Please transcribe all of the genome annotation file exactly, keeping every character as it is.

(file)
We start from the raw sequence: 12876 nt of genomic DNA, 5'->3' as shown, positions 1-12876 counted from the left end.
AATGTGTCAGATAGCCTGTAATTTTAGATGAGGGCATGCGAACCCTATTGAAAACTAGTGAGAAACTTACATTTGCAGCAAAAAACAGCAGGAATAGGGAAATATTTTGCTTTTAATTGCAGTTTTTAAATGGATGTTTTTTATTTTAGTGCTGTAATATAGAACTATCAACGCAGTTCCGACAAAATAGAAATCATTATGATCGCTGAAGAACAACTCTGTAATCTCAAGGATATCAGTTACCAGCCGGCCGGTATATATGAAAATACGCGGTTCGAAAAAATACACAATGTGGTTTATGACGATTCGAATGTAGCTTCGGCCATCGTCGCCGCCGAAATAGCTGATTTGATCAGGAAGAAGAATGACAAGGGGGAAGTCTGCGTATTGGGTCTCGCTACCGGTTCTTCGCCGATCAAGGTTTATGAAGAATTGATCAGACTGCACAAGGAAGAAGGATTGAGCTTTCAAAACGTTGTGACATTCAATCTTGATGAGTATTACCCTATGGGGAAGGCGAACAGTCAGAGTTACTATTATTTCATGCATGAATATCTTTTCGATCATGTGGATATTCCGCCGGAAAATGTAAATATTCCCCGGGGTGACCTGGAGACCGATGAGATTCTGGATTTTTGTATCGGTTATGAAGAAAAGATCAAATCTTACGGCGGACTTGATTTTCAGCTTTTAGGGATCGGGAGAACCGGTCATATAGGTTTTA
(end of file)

We start from the raw sequence: 12876 nt of genomic DNA, 5'->3' as shown, positions 1-12876 counted from the left end.
AATGTGTCAGATAGCCTGTAATTTTAGATGAGGGCATGCGAACCCTATTGAAAACTAGTGAGAAACTTACATTTGCAGCAAAAAACAGCAGGAATAGGGAAATATTTTGCTTTTAATTGCAGTTTTTAAATGGATGTTTTTTATTTTAGTGCTGTAATATAGAACTATCAACGCAGTTCCGACAAAATAGAAATCATTATGATCGCTGAAGAACAACTCTGTAATCTCAAGGATATCAGTTACCAGCCGGCCGGTATATATGAAAATACGCGGTTCGAAAAAATACACAATGTGGTTTATGACGATTCGAATGTAGCTTCGGCCATCGTCGCCGCCGAAATAGCTGATTTGATCAGGAAGAAGAATGACAAGGGGGAAGTCTGCGTATTGGGTCTCGCTACCGGTTCTTCGCCGATCAAGGTTTATGAAGAATTGATCAGACTGCACAAGGAAGAAGGATTGAGCTTTCAAAACGTTGTGACATTCAATCTTGATGAGTATTACCCTATGGGGAAGGCGAACAGTCAGAGTTACTATTATTTCATGCATGAATATCTTTTCGATCATGTGGATATTCCGCCGGAAAATGTAAATATTCCCCGGGGTGACCTGGAGACCGATGAGATTCTGGATTTTTGTATCGGTTATGAAGAAAAGATCAAATCTTACGGCGGACTTGATTTTCAGCTTTTAGGGATCGGGAGAACCGGTCATATAGGTTTTA